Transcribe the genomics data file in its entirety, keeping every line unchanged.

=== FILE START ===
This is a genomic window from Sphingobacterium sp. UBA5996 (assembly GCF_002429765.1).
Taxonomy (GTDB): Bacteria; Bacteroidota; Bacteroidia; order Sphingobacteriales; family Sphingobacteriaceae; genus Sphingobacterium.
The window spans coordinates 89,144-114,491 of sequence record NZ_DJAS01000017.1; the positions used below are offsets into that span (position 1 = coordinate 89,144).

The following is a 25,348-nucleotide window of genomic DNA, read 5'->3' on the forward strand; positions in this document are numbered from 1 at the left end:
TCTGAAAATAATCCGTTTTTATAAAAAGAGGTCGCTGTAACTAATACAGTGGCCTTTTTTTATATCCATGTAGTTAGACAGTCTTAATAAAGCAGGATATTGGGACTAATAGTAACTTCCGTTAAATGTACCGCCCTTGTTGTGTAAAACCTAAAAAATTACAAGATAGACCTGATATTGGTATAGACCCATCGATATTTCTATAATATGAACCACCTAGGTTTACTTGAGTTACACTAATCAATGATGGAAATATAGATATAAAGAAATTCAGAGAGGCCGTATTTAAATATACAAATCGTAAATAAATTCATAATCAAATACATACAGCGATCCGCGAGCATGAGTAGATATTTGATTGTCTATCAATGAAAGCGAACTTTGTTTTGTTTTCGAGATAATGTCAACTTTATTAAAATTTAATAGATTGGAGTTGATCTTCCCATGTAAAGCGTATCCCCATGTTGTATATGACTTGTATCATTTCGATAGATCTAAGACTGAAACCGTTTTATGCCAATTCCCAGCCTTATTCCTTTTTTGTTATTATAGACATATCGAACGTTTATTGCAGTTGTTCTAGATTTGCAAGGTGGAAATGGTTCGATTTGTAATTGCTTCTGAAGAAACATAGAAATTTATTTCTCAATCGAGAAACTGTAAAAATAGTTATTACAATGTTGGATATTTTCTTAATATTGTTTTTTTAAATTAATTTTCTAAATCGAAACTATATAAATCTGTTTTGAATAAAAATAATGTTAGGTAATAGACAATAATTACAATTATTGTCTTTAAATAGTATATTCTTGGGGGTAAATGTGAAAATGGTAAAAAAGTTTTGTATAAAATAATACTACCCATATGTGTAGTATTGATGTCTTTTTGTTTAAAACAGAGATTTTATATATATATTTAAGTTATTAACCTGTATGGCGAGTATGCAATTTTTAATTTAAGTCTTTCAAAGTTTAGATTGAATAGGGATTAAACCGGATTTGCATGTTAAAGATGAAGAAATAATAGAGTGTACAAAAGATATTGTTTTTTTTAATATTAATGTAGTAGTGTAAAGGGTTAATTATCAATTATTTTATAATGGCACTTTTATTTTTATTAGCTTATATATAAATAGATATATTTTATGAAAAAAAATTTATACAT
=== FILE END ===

This is a genomic window from Sphingobacterium sp. UBA5996 (assembly GCF_002429765.1).
Taxonomy (GTDB): Bacteria; Bacteroidota; Bacteroidia; order Sphingobacteriales; family Sphingobacteriaceae; genus Sphingobacterium.
The window spans coordinates 89,144-114,491 of sequence record NZ_DJAS01000017.1; the positions used below are offsets into that span (position 1 = coordinate 89,144).

The following is a 25,348-nucleotide window of genomic DNA, read 5'->3' on the forward strand; positions in this document are numbered from 1 at the left end:
TCTGAAAATAATCCGTTTTTATAAAAAGAGGTCGCTGTAACTAATACAGTGGCCTTTTTTTATATCCATGTAGTTAGACAGTCTTAATAAAGCAGGATATTGGGACTAATAGTAACTTCCGTTAAATGTACCGCCCTTGTTGTGTAAAACCTAAAAAATTACAAGATAGACCTGATATTGGTATAGACCCATCGATATTTCTATAATATGAACCACCTAGGTTTACTTGAGTTACACTAATCAATGATGGAAATATAGATATAAAGAAATTCAGAGAGGCCGTATTTAAATATACAAATCGTAAATAAATTCATAATCAAATACATACAGCGATCCGCGAGCATGAGTAGATATTTGATTGTCTATCAATGAAAGCGAACTTTGTTTTGTTTTCGAGATAATGTCAACTTTATTAAAATTTAATAGATTGGAGTTGATCTTCCCATGTAAAGCGTATCCCCATGTTGTATATGACTTGTATCATTTCGATAGATCTAAGACTGAAACCGTTTTATGCCAATTCCCAGCCTTATTCCTTTTTTGTTATTATAGACATATCGAACGTTTATTGCAGTTGTTCTAGATTTGCAAGGTGGAAATGGTTCGATTTGTAATTGCTTCTGAAGAAACATAGAAATTTATTTCTCAATCGAGAAACTGTAAAAATAGTTATTACAATGTTGGATATTTTCTTAATATTGTTTTTTTAAATTAATTTTCTAAATCGAAACTATATAAATCTGTTTTGAATAAAAATAATGTTAGGTAATAGACAATAATTACAATTATTGTCTTTAAATAGTATATTCTTGGGGGTAAATGTGAAAATGGTAAAAAAGTTTTGTATAAAATAATACTACCCATATGTGTAGTATTGATGTCTTTTTGTTTAAAACAGAGATTTTATATATATATTTAAGTTATTAACCTGTATGGCGAGTATGCAATTTTTAATTTAAGTCTTTCAAAGTTTAGATTGAATAGGGATTAAACCGGATTTGCATGTTAAAGATGAAGAAATAATAGAGTGTACAAAAGATATTGTTTTTTTTAATATTAATGTAGTAGTGTAAAGGGTTAATTATCAATTATTTTATAATGGCACTTTTATTTTTATTAGCTTATATATAAATAGATATATTTTATGAAAAAAAATTTATACAT